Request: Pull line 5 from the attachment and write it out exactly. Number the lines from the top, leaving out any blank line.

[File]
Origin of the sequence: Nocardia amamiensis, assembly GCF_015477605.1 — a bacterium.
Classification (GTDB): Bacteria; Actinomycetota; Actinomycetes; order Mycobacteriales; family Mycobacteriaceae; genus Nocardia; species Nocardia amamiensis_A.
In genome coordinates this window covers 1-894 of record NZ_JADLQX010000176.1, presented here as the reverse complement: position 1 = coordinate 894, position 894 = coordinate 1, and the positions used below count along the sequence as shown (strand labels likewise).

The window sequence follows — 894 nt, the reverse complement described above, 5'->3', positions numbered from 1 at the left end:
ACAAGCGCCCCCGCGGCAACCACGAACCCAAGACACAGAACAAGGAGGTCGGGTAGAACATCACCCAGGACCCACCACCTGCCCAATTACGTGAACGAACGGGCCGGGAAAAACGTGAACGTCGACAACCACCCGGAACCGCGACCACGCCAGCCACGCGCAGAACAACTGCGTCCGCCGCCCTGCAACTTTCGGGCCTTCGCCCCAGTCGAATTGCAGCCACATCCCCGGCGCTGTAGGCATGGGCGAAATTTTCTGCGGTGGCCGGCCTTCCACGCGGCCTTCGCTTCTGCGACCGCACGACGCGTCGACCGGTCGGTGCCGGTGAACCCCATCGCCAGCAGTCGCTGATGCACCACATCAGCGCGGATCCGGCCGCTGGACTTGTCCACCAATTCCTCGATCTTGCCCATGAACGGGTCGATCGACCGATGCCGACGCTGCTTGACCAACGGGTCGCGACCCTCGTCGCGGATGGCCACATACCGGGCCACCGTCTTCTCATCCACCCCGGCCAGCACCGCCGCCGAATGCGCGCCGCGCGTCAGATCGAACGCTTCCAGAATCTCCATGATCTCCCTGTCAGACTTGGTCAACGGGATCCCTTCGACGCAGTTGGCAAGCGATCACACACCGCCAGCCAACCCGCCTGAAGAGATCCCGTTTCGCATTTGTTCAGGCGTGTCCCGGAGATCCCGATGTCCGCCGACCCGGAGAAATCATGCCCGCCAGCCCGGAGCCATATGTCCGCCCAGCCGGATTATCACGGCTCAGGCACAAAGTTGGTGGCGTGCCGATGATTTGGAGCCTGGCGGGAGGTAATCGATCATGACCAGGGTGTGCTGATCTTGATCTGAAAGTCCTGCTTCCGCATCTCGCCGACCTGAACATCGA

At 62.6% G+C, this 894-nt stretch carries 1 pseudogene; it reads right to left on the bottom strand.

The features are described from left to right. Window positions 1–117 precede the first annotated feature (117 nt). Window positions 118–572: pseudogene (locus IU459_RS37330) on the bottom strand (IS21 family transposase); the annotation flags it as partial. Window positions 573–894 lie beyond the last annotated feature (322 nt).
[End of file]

ACAAGCGCCCCCGCGGCAACCACGAACCCAAGACACAGAACAAGGAGGTCGGGTAGAACATCACCCAGGACCCACCACCTGCCCAATTACGTGAACGAACGGGCCGGGAAAAACGTGAACGTCGACAACCACCCGGAACCGCGACCACGCCAGCCACGCGCAGAACAACTGCGTCCGCCGCCCTGCAACTTTCGGGCCTTCGCCCCAGTCGAATTGCAGCCACATCCCCGGCGCTGTAGGCATGGGCGAAATTTTCTGCGGTGGCCGGCCTTCCACGCGGCCTTCGCTTCTGCGACCGCACGACGCGTCGACCGGTCGGTGCCGGTGAACCCCATCGCCAGCAGTCGCTGATGCACCACATCAGCGCGGATCCGGCCGCTGGACTTGTCCACCAATTCCTCGATCTTGCCCATGAACGGGTCGATCGACCGATGCCGACGCTGCTTGACCAACGGGTCGCGACCCTCGTCGCGGATGGCCACATACCGGGCCACCGTCTTCTCATCCACCCCGGCCAGCACCGCCGCCGAATGCGCGCCGCGCGTCAGATCGAACGCTTCCAGAATCTCCATGATCTCCCTGTCAGACTTGGTCAACGGGATCCCTTCGACGCAGTTGGCAAGCGATCACACACCGCCAGCCAACCCGCCTGAAGAGATCCCGTTTCGCATTTGTTCAGGCGTGTCCCGGAGATCCCGATGTCCGCCGACCCGGAGAAATCATGCCCGCCAGCCCGGAGCCATATGTCCGCCCAGCCGGATTATCACGGCTCAGGCACAAAGTTGGTGGCGTGCCGATGATTTGGAGCCTGGCGGGAGGTAATCGATCATGACCAGGGTGTGCTGATCTTGATCTGAAAGTCCTGCTTCCGCATCTCGCCGACCTGAACATCGA